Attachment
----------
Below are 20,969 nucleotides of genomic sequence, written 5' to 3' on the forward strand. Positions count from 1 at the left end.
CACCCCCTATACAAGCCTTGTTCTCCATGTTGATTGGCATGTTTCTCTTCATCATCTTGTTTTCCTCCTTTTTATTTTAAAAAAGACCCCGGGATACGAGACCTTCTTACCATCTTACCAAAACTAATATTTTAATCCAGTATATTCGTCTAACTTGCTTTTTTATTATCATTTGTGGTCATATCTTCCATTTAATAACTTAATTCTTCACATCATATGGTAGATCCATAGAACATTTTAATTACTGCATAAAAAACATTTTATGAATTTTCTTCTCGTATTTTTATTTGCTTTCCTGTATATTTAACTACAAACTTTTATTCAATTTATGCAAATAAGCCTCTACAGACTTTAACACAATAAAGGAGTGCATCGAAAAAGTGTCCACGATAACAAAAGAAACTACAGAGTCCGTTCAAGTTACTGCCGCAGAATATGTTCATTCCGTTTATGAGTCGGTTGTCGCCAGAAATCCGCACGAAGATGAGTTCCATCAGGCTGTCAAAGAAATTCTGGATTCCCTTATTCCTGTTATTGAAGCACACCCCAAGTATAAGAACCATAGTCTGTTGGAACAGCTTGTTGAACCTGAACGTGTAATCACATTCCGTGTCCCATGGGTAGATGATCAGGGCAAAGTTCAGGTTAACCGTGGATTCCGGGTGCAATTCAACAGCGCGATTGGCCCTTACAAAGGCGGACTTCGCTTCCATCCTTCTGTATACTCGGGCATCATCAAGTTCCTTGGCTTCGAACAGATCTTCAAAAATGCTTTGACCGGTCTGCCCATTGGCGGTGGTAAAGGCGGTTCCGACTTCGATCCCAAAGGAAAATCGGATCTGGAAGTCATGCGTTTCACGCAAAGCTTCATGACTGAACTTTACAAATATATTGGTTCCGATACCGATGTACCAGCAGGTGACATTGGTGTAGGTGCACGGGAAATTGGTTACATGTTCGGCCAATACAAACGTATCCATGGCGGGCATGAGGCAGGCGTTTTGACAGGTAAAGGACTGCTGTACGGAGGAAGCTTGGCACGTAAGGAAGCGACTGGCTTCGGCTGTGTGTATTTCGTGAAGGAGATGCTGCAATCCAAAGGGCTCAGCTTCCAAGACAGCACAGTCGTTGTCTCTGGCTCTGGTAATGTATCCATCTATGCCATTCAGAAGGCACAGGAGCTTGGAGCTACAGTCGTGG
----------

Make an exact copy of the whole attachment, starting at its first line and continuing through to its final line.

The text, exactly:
Below are 20,969 nucleotides of genomic sequence, written 5' to 3' on the forward strand. Positions count from 1 at the left end.
CACCCCCTATACAAGCCTTGTTCTCCATGTTGATTGGCATGTTTCTCTTCATCATCTTGTTTTCCTCCTTTTTATTTTAAAAAAGACCCCGGGATACGAGACCTTCTTACCATCTTACCAAAACTAATATTTTAATCCAGTATATTCGTCTAACTTGCTTTTTTATTATCATTTGTGGTCATATCTTCCATTTAATAACTTAATTCTTCACATCATATGGTAGATCCATAGAACATTTTAATTACTGCATAAAAAACATTTTATGAATTTTCTTCTCGTATTTTTATTTGCTTTCCTGTATATTTAACTACAAACTTTTATTCAATTTATGCAAATAAGCCTCTACAGACTTTAACACAATAAAGGAGTGCATCGAAAAAGTGTCCACGATAACAAAAGAAACTACAGAGTCCGTTCAAGTTACTGCCGCAGAATATGTTCATTCCGTTTATGAGTCGGTTGTCGCCAGAAATCCGCACGAAGATGAGTTCCATCAGGCTGTCAAAGAAATTCTGGATTCCCTTATTCCTGTTATTGAAGCACACCCCAAGTATAAGAACCATAGTCTGTTGGAACAGCTTGTTGAACCTGAACGTGTAATCACATTCCGTGTCCCATGGGTAGATGATCAGGGCAAAGTTCAGGTTAACCGTGGATTCCGGGTGCAATTCAACAGCGCGATTGGCCCTTACAAAGGCGGACTTCGCTTCCATCCTTCTGTATACTCGGGCATCATCAAGTTCCTTGGCTTCGAACAGATCTTCAAAAATGCTTTGACCGGTCTGCCCATTGGCGGTGGTAAAGGCGGTTCCGACTTCGATCCCAAAGGAAAATCGGATCTGGAAGTCATGCGTTTCACGCAAAGCTTCATGACTGAACTTTACAAATATATTGGTTCCGATACCGATGTACCAGCAGGTGACATTGGTGTAGGTGCACGGGAAATTGGTTACATGTTCGGCCAATACAAACGTATCCATGGCGGGCATGAGGCAGGCGTTTTGACAGGTAAAGGACTGCTGTACGGAGGAAGCTTGGCACGTAAGGAAGCGACTGGCTTCGGCTGTGTGTATTTCGTGAAGGAGATGCTGCAATCCAAAGGGCTCAGCTTCCAAGACAGCACAGTCGTTGTCTCTGGCTCTGGTAATGTATCCATCTATGCCATTCAGAAGGCACAGGAGCTTGGAGCTACAGTCGTGG